Over the past four years, FAN has grown to more than 1,500 members from 68 countries/territories and in 2019, more than 12,000 unique users accessed information on the network’s website.

Food Authenticity Network
Heatmap of Food Authenticity Network membership. (Graphic courtesy of FAN)

The site currently hosts 101 government reports, 77 standard operating procedures (SOPs), 16 survey reports, and 22 reports on nitrogen factors (which are used for meat and fish content calculations). Importantly, the site also includes a section on food fraud mitigation, which signposts some of the world’s leading services, guidance and reports aimed at preventing fraud from occurring.

FAN posts periodic newsletters with updates on funded projects, research reports, government activity, upcoming conferences, and other news of interest related to assuring the integrity of food. The latest newsletter has just been issued.

In its efforts to create a truly global network, as well as reaching out to the international food community, FAN is collaborating with other governments. In 2019, Selvarani Elahi gave presentations on FAN in Ghana and Vietnam, and discussions are currently taking place with the Ghana Food and Drugs Administration and the International Atomic Energy Agency about creating bespoke country-specific pages. In 2018, FAN was recognized at a Codex Alimentarius Commission meeting as being a “leading example of an integrity network.” Discussions are also in progress with multiple Codex Member countries.

FAN is an open access platform and membership is free (you can sign up here). The benefits of membership include access to closed discussion fora on the site, customizable email alerts, and options to communicate with other network members, as well as a monthly highlights email that rounds up the month’s activities in one convenient location.

The Network was set-up with funding from the Department for Environment, Food and Rural Affairs, the Food Standards Agency, Food Standards Scotland, and is currently supported with public-private partnership funding from the Department for Business, Energy and Industrial Strategy, McCormick and Company, LGC Standards and the Institute of Food Science & Technology.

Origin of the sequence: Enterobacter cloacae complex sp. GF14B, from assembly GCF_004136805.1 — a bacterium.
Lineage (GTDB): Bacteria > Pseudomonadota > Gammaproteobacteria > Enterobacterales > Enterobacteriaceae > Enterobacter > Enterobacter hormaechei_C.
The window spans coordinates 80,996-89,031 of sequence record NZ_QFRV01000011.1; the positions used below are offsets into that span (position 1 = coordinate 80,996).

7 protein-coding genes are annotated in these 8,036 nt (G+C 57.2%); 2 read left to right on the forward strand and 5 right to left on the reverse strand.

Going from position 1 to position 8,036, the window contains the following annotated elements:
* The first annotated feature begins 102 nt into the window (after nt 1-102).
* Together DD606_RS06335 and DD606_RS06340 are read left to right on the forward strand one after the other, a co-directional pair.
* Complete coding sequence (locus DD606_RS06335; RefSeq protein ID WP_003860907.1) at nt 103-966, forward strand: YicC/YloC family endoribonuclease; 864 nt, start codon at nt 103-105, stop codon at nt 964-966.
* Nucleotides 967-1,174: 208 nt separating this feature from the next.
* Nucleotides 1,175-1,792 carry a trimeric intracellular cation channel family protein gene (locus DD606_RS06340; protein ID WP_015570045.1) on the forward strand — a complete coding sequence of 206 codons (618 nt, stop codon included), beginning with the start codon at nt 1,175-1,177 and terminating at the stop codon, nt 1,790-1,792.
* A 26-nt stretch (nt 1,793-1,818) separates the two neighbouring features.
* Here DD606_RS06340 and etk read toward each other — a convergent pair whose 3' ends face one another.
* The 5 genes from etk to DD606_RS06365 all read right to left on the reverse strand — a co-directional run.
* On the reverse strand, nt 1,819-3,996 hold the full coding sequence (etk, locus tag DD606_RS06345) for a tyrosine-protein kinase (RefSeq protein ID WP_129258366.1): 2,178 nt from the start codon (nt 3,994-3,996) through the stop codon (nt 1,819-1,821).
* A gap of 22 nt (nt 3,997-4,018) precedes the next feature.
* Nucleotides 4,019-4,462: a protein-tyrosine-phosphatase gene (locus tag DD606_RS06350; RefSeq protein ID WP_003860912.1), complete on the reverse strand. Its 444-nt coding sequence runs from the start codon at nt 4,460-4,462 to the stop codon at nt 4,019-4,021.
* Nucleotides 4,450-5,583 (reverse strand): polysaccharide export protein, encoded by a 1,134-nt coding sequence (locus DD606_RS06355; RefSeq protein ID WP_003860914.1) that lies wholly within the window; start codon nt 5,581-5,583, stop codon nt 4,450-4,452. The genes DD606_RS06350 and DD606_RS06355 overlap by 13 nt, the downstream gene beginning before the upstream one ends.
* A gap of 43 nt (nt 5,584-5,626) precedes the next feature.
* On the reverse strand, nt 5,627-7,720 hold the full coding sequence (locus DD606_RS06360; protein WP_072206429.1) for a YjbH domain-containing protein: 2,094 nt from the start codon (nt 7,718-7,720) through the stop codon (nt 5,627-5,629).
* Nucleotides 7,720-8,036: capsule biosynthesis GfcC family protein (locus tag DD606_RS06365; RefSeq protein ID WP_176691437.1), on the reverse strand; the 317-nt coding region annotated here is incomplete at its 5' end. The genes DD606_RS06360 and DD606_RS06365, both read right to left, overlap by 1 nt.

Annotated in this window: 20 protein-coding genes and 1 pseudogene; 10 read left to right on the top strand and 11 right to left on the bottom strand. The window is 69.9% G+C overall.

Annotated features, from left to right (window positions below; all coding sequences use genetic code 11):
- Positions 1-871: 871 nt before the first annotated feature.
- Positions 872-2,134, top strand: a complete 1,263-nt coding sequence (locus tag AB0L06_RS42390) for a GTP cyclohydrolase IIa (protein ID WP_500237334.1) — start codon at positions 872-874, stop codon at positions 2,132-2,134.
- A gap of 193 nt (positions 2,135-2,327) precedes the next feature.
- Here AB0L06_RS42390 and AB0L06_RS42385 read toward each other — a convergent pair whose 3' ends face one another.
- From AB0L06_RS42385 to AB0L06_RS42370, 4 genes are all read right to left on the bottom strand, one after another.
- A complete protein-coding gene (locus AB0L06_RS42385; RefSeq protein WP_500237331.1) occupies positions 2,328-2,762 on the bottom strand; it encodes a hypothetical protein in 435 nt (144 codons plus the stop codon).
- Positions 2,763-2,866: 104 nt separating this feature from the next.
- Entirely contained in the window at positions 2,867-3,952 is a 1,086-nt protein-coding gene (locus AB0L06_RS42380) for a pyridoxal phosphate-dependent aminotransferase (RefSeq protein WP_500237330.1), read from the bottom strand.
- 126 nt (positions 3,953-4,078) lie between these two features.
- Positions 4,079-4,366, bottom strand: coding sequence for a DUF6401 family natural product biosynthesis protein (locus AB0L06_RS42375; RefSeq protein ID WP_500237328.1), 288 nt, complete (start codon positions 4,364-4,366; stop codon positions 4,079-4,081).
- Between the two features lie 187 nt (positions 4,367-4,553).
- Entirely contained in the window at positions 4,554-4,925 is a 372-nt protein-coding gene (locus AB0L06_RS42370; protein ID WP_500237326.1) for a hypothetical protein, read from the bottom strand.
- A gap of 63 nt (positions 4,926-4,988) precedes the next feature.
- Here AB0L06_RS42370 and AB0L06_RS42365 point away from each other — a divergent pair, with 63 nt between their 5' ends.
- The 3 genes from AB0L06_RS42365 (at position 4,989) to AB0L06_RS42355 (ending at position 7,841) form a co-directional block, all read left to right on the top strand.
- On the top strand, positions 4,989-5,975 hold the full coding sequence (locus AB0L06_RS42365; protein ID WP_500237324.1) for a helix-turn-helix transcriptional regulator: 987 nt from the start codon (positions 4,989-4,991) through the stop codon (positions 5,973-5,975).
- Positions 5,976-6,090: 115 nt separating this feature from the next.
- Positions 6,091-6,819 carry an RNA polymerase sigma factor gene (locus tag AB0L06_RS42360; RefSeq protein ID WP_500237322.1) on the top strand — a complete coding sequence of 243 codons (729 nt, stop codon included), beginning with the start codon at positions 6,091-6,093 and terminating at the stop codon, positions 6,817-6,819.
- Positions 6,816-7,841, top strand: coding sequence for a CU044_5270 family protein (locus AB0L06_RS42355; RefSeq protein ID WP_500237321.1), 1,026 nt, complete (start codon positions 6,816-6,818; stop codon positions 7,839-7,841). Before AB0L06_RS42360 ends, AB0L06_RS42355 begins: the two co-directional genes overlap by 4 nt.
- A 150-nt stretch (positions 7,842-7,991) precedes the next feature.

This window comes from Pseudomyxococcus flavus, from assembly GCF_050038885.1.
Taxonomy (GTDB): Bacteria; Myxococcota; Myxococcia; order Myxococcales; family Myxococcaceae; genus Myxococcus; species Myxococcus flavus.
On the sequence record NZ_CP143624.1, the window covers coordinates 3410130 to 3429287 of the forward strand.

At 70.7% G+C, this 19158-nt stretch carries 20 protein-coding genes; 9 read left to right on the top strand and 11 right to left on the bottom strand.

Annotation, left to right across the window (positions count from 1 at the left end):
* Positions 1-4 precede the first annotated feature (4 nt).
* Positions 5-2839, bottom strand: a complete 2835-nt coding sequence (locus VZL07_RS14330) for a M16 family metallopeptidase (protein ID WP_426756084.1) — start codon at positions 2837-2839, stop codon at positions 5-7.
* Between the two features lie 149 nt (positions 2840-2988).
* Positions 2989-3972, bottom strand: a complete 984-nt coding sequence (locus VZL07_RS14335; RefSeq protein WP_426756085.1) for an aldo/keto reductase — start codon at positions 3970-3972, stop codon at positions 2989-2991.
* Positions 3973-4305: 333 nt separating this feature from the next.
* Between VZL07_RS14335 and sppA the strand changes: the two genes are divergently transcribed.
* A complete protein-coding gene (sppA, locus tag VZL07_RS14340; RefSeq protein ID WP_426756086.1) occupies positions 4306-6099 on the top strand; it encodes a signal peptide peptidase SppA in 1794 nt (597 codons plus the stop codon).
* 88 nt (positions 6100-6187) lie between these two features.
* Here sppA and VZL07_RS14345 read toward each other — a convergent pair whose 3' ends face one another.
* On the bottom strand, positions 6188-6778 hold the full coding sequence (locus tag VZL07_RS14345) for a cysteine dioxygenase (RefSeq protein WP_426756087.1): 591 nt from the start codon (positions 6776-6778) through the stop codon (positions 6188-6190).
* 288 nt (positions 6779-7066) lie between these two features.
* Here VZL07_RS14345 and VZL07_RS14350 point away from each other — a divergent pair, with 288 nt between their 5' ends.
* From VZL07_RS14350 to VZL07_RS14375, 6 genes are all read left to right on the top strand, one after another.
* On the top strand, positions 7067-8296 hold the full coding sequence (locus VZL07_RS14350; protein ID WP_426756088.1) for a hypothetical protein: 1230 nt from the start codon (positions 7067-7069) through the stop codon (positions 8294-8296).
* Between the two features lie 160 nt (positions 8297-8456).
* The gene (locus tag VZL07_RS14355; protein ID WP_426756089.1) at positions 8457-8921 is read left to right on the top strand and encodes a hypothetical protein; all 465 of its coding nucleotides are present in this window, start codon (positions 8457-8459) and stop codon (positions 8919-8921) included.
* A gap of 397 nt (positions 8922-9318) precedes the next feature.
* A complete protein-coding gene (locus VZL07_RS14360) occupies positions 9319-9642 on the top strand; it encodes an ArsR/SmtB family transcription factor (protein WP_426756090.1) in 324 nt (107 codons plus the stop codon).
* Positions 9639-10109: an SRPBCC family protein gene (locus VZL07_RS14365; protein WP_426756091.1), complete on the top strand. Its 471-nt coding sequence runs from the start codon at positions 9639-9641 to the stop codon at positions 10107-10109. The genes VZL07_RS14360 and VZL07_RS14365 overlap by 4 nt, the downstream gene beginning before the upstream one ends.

Susanne Kuehne, Decernis
Food Fraud Quick Bites

Fraudulent Dinner Is Served

By Susanne Kuehne
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Susanne Kuehne, Decernis
Olive Oil, Food Fraud
Find records of fraud such as those discussed in this column and more in the Food Fraud Database.
Image credit: Susanne Kuehne

Due to extensive opportunities for fraud, the lack of an adequate monitoring system, cost pressures in the industry, and lack of transparency in the food supply chain, amongst other factors, fraudulent food products still pose a significant risk within the hospitality industry. A recent study discusses the food service food fraud vulnerability assessment (FS-FFCA), showing as an example that one-third of extra virgin olive oil samples at restaurants and catering facilities were adulterated. More tools are urgently needed to protect consumers and legitimate operations from illicit activities.

Resource

  1. van Ruth, S.M., et al. (March 9, 2020): “Feeding fiction: Fraud vulnerability in the food service industry”. Food Research International, Volume 133, July 2020, 109158

 

Susanne Kuehne, Decernis
Food Fraud Quick Bites

Whisky Improves With Age

By Susanne Kuehne
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Susanne Kuehne, Decernis
Whisky, food fraud
Find records of fraud such as those discussed in this column and more in the Food Fraud Database.
Image credit: Susanne Kuehne

Aged Scotch whisky can cost a fortune. For example, a bottle of Macallan Fine and Rare 60-Year-Old 1926 was auctioned off for $1.9 million. What a perfect target for counterfeiters! Nuclear science to the rescue: Scientists at the Scottish Universities Environmental Research Center have developed a method to determine a whisky’s age. The radioactive fallout from the detonation of atomic bombs in the 1950s and 1960s has enabled scientists to create a Carbon-14 calibration curve based on whiskies with known age.

Resource

  1. Gordon T Cook, Elaine Dunbar, Brian G Tripney and Derek Fabel (8 January 2020): “Using Carbon Isotopes to Fight the Rise in Fraudulent Whisky”. Cambridge University Press. Volume 62, Issue 1, February 2020, pp. 51-62
Karen Everstine, Decernis
Food Fraud Quick Bites

Fraud in Alcoholic Beverages

By Karen Everstine, Ph.D.
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Karen Everstine, Decernis